ORONO — Its name is Memorial Gymnasium, but only its mother calls it that, and only when she’s really angry.

The University of Maine gym, which some would call cramped and others would call cozy, answers to The Pit. On Sunday afternoon, it hosted a conference playoff game for the first time in 28 years and one day. The University of Maine women’s basketball team beat Albany, 66-51, in front of 1,233 fans, just under the room’s (it’s not fair to call it an arena) capacity.

The last time the Black Bears hosted a playoff game in the Pit was March 9, 1991. They beat Vermont in the North Atlantic Conference championship game.

“This crowd was amazing. It was just incredible,” Maine coach Amy Vachon said.

A pit is cold and dark and scary. The Pit is none of those things. Well, maybe scary, if you were sitting in one of the old wooden chairs that creaked with every weight shift. Maybe it’s scary if your the opposing coach trying to communicate with your team. Albany coach Colleen Mullen loved the atmosphere, and in her postgame comments, made a reference to “Hoosiers,” the basketball movie set in the early 1950s. Maybe, Mullen said, I should have called the Picket Fence play.

“It’s always exciting to come to Maine. They get a great crowd. Certainly playing in the Pit, it was loud. It really gave you a tournament atmosphere,” Mullen said. “It was hard to hear, but it created energy for both teams.”


Maine’s usual home is the Cross Insurance Center in Bangor, which this weekend hosted the Professional Bull Riders tour. So Sunday’s game was a one-off under special circumstances. The Black Bears will be back in the Cross Center on Friday, hosting Hartford in the America East championship game at 5 p.m., with a spot in the NCAA tournament at stake.

The most modern and nicest venue in the state, the Cross Center is the exact opposite of the Pit. The load bearing beams are built into the building there, not jutting as four posts near the center of the room. Those four posts in the Pit not only hold up the roof, they hold back time.

The Pit is a throwback. A few years ago, the University explored renovating the Pit to make it the home court of the women’s and men’s basketball programs again. It would simply cost too much to modernize the facility. So it’s a working museum. The Black Bears practice in the Pit. Occasionally, they’ll host non-conference games here, like the early season tournament the women hosted last season.

The side baskets the Black Bears use in practice do not retract. The baskets shimmied when the ball bounced off the rim throughout the game. A vast majority of the fans sit above the court, above the baskets, looking down from a steep angle at a basketball court that takes up most of the floorspace. The court looks smaller than it is.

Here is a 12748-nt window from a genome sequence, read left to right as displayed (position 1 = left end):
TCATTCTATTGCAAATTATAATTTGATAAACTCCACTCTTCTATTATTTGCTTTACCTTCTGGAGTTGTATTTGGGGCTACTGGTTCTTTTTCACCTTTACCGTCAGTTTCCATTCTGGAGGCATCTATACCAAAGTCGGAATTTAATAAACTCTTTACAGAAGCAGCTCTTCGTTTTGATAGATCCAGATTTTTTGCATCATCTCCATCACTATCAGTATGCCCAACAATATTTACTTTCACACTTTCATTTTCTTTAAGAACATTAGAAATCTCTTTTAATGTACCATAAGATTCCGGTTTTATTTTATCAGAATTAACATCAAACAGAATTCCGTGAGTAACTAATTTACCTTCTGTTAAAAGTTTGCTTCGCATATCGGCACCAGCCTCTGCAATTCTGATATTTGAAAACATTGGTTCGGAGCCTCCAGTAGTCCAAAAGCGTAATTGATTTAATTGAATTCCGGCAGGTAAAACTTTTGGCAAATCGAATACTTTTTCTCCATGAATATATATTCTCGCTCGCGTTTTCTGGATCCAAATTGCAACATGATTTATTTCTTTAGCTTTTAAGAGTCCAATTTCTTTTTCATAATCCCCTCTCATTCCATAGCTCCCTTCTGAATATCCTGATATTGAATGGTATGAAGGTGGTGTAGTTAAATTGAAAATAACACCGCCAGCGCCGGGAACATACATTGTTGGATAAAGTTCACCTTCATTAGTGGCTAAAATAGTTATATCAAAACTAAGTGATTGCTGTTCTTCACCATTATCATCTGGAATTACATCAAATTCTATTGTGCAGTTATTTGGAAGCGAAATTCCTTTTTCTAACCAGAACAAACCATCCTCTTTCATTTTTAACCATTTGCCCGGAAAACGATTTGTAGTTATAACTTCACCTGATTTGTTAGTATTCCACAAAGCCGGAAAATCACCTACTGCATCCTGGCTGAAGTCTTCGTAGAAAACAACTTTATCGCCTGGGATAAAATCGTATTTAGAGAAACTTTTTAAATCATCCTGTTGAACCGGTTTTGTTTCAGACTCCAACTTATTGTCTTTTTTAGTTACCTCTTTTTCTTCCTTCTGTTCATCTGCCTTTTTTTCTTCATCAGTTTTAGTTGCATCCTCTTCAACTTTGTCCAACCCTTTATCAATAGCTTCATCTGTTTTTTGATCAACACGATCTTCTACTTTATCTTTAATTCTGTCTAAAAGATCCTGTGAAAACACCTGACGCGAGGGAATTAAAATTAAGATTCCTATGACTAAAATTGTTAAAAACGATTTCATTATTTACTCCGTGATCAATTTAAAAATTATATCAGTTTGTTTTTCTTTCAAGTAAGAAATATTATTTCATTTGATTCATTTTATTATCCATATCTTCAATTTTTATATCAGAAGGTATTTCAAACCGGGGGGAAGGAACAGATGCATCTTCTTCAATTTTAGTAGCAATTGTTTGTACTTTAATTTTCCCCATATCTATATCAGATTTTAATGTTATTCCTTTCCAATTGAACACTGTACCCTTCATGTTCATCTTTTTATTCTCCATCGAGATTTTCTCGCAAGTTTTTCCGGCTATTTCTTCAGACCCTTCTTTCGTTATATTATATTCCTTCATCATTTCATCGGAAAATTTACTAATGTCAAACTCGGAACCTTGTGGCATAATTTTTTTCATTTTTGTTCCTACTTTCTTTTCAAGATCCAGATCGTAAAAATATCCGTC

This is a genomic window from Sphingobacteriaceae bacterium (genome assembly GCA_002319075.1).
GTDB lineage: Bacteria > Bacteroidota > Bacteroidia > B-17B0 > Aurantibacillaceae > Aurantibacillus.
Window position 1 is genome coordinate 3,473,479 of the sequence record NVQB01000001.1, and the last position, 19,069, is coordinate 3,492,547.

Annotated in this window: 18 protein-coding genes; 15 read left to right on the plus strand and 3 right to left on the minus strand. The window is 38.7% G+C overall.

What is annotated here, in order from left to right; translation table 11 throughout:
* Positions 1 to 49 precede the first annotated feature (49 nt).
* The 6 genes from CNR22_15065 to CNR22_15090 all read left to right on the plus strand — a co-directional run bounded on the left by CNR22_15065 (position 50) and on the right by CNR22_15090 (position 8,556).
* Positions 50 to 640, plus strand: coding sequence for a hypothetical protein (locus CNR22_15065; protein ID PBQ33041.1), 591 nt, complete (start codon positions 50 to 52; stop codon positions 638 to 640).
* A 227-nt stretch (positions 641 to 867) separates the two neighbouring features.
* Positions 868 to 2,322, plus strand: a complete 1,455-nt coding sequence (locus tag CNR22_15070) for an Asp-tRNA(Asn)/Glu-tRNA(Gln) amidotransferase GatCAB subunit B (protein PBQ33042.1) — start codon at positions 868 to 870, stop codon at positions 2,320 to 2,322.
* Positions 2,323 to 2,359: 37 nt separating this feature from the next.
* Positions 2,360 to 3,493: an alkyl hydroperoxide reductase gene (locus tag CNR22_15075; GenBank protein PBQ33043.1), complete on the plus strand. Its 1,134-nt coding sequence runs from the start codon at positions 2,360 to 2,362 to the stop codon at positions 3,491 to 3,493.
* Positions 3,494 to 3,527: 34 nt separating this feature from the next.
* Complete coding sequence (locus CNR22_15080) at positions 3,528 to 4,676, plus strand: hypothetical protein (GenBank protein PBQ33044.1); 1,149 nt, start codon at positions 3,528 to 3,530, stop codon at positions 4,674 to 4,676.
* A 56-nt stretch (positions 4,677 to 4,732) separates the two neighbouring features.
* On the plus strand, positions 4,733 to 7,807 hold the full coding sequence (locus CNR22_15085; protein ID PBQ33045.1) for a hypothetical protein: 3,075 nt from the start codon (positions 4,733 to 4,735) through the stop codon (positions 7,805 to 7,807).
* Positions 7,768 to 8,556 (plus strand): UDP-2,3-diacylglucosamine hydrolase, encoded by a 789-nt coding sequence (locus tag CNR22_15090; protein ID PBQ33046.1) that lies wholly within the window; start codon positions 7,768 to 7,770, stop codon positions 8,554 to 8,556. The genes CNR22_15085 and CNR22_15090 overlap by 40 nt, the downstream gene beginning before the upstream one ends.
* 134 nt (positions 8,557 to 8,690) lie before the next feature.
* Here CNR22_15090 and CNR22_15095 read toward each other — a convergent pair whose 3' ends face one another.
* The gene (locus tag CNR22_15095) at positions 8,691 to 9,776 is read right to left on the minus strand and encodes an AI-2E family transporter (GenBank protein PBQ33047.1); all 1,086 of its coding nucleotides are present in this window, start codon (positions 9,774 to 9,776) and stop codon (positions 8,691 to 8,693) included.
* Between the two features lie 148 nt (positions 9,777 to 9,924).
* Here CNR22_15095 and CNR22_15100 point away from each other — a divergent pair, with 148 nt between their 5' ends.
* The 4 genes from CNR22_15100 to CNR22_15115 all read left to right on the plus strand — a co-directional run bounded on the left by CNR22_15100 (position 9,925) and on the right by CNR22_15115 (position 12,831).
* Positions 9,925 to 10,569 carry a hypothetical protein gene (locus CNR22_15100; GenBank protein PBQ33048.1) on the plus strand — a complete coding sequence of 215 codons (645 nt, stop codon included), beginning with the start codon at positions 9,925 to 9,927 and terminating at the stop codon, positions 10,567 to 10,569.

The Cross Center holds four times as many fans as the Pit. It will be loud Friday. It won’t be as loud as it was Sunday.

“I knew it would be a good crowd. I knew it would be loud. I didn’t think it would be that loud,” Maine guard Parise Rossignol said. “Honestly, it made it hard to play defense sometimes. You can’t hear if the screen is coming.”


For a quarter, the Black Bears looked lost, as if the Pit had swallowed them instead of the Great Danes. Albany led by as many as 12 points in the first quarter, and 19-9 at quarter’s end. Maine made just four of 16 shots in the first quarter. The Black Bears didn’t shoot much better the remainder of the game, just 32.6 percent (14 for 43), but combined with a better defensive effort, it was enough to overtake Albany in the second quarter, and pull away in the second half.

“That first quarter was tough. We couldn’t stop them, and we couldn’t hit a shot,” Vachon said.

It’s hard to say what moment evoked the loudest response. Maybe it was when Maine point guard Dor Saar was fouled shooting a three midway through the second quarter. The room became silent as Saar made her three foul shots to pull the Black Bears within a point, 24-23. Maybe it was when Saar made a 3-pointer with 3:13 left in the second to give Maine a 30-28 lead, its first lead since the first minute of the game.

“I think we prepared for (noise). We knew it was going to be loud,” Mullen said, “I told the team and I told Kyara (Frames), my point guard, ‘Everybody’s got to echo, and they’ve got to look to you. If they can’t hear me, you’ve got to make sure you’re being confident and having pace on offense and getting us into what we need to get into.'”

Maybe it was loudest when Tanesha Sutton made an and one opportunity 13 seconds into the fourth quarter, giving Maine a 49-38 lead. Maybe it was when the final seconds ticked off. The point is, the Pit was loud, and the Black Bears relished it.

“They loved it. They couldn’t hear me at all,” Vachon joked.


Back in the Cross Center on Friday, the Black Bears will certainly have a boisterous and loud crowd. The atmosphere of Sunday’s game in the Pit will be hard to match. Maine fans are welcome to try.

Travis Lazarczyk — 861-9242


Twitter: @TLazarczykMTM

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